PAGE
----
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How The Plastic Bag “Syndrome” Affects Sea Turtles

It is a known fact that plastic debris in the ocean kills many ocean animals and is a major threat to ocean life of these animals. Most of this debris comes into the ocean from land and are deposited by humans who have little regard for marine life. Plastics do not only come from the ships and fishermen who go out to sea, but a majority of it gets washed from land to sea or are dumped by humans into the sea, which is an easy way out for them.  Apparently with the ten million tons of plastic in the ocean today, it is a terrible hazard for marine life.

According to Dr. Kathy Townsend, Marine Biologist of the University of Queensland, “This thing is everyone’s fault and because it is everyone’s fault, no one wants to take responsibility.” Hence, finally, it is the poor sea turtles and other marine life that suffer the brunt of the plastic menace.

Many turtles were killed due to plastic debris and had evidence of plastic in their stomachs, which no doubt killed them due to the toxic substances in plastic. These plastic containers and different other forms of plastic are washed from the beaches into the ocean and consumed by sea turtles and other marine animals. Major incitement of this is carried out by human beings. The downward facing spines in their throats prevent the possible ejection of matter from the pharynx or esophagus.  When plastics get trapped in the esophagus of sea turtles, it prevents them from swallowing food.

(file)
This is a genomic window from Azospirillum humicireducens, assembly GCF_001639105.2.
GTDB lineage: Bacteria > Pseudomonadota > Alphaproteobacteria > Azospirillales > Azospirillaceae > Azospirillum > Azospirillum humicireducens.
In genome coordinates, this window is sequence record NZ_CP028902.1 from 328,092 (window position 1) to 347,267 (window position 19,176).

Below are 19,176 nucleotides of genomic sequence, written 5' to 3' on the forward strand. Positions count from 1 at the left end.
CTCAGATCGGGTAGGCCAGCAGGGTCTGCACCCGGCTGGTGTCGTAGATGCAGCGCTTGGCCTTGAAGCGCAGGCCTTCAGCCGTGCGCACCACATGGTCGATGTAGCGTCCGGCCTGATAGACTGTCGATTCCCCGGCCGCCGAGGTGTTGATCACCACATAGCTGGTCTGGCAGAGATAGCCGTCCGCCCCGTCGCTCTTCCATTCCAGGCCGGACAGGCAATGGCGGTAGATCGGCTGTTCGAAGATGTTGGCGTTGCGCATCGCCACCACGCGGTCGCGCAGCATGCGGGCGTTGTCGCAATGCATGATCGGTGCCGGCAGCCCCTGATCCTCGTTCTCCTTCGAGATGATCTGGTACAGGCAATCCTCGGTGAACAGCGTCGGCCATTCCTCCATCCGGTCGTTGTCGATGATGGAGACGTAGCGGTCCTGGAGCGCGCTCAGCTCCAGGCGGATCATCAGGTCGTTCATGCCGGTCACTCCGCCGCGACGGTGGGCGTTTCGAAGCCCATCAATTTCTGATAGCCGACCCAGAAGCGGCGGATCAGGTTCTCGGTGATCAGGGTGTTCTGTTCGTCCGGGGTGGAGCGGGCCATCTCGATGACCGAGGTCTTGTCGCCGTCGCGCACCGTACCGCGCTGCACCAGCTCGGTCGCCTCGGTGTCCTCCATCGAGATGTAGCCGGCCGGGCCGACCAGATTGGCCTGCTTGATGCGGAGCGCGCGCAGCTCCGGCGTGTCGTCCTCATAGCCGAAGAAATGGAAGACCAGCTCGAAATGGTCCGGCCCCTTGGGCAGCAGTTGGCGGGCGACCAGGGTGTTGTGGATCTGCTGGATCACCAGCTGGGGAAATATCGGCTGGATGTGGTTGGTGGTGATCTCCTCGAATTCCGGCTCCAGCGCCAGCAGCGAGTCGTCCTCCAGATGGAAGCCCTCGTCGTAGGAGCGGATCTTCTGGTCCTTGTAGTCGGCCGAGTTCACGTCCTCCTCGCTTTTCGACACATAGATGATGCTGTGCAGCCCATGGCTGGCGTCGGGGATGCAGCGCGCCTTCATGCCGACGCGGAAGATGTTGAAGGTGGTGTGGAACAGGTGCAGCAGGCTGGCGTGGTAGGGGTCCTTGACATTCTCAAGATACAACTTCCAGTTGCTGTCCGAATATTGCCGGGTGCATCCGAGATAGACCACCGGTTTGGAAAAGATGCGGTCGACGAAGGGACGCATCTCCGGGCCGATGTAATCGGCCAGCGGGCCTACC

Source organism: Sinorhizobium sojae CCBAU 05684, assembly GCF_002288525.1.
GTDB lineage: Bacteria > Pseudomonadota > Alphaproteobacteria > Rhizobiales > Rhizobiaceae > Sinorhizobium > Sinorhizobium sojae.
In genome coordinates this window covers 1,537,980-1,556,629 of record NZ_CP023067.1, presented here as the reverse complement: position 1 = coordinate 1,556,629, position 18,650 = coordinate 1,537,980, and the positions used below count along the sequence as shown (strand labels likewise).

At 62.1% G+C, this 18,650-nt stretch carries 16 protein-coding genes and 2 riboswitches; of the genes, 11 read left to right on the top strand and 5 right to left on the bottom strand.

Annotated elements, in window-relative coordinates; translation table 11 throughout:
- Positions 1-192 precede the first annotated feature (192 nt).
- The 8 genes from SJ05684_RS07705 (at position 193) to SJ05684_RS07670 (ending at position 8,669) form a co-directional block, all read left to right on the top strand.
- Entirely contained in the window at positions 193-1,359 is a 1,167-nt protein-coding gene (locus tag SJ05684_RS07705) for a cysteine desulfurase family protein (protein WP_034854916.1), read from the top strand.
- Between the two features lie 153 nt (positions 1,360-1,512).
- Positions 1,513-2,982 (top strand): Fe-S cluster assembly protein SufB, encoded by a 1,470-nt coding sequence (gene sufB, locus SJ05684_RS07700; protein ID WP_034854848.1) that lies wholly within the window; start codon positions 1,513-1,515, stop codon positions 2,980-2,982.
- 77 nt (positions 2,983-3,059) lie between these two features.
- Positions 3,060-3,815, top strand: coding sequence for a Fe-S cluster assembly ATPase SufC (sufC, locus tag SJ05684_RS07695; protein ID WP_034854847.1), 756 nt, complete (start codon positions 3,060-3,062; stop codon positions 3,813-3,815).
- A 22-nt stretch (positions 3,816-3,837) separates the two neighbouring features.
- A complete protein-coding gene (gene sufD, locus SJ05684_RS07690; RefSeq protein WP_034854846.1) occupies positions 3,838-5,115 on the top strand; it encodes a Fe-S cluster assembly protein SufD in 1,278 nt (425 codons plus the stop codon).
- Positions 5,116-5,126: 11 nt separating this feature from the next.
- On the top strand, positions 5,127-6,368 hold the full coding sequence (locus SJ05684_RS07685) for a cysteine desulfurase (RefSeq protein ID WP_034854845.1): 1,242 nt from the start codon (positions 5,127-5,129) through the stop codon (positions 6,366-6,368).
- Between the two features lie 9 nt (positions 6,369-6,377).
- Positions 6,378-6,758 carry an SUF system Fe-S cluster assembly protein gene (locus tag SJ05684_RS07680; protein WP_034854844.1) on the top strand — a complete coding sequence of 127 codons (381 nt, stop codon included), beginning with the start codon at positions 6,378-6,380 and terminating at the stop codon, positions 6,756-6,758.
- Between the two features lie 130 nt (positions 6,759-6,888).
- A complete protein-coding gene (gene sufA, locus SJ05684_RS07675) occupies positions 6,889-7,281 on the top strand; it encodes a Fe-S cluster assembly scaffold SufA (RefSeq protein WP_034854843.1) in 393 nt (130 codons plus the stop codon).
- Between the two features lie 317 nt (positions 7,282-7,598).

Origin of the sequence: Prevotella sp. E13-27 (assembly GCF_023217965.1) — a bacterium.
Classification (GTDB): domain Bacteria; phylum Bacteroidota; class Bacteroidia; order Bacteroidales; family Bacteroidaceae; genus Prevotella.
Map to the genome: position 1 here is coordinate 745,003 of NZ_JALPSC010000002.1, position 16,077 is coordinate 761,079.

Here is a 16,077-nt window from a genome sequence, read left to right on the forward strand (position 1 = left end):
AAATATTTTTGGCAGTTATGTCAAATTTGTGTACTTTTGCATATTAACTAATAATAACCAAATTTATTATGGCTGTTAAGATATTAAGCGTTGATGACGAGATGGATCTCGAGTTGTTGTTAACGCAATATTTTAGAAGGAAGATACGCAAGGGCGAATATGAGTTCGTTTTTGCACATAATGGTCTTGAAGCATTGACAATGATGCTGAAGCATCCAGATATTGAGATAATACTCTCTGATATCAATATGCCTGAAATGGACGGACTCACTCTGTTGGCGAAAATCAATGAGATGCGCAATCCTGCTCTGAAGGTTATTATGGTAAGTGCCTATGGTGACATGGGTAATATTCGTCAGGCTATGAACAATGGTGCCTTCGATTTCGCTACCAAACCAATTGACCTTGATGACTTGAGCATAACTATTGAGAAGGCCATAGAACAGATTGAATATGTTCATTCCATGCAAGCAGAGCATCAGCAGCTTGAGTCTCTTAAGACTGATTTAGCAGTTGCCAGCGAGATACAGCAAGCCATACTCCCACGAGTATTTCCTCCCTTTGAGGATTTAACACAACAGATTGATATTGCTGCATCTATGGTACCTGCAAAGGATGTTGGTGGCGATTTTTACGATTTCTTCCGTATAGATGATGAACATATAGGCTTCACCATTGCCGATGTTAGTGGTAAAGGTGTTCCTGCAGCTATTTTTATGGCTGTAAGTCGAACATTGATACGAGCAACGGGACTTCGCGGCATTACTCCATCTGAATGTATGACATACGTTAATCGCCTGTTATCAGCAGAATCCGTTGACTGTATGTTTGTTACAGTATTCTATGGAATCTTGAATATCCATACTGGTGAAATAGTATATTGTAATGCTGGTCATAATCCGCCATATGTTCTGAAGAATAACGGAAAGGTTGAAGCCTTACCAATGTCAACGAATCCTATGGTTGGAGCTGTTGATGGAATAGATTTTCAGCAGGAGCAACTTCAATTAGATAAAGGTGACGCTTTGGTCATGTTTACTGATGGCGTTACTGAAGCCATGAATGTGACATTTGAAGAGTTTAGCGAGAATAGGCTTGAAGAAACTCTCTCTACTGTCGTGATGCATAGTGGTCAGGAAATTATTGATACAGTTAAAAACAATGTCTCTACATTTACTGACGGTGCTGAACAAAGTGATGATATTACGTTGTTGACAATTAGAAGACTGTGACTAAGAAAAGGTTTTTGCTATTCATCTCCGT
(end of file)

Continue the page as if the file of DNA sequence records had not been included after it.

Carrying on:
Sea turtles swallow plastic debris and then tend to float on their stomachs. Hence there is no way of consuming food and they eventually die. The more susceptible to marine debris are the young sea turtles.

At most times sea turtles mistake a plastic bag for that of a swimming jellyfish and even plastic bags and bottles all look like food for a hungry sea turtle. Turtles can be killed instantly by consuming plastics, as these plastics block their intestines or may penetrate the walls of the intestines. The saddest part of it is that when the sea turtle consumes plastic debris, they will feel as if they have had their fill, but actually it is the plastic that has filled their stomachs and eventually they will die to malnutrition as they cannot consume their normal feed.

The major disaster is that when a sea turtle consumes plastic, the plastic injects the gut of the sea turtle, creating a major catastrophe to its life. Sometimes sea turtles do not die immediately after consuming plastic but go through a painful long drawn journey toward death, which is indeed a sad thing today. It is said that around 100 million marine animals are killed annually by the consumption of plastic and other debris that enter the ocean via land and those that are dumped from ships and by fishermen. For sea turtles, the score is around 1,000 per year are killed by the consumption of plastic.

Sea turtles also consume plastic fishing nets and lines and these debris get entangled in their intestines causing a painful and slow death to these animals who are on the way to extinction. Apart from consumption of plastic debris sea turtles get entangled in discarded fishing nets and lines and this poses a greater threat to them than the usual oil discharges from ships.

Hence it is the responsibility of all concerned that they be wary of dumping plastic debris into the ocean. This issue has been discussed at length, but it findings and suggestions have never been implemented. Thus, the lives of the sea turtles are at stake due to human error.

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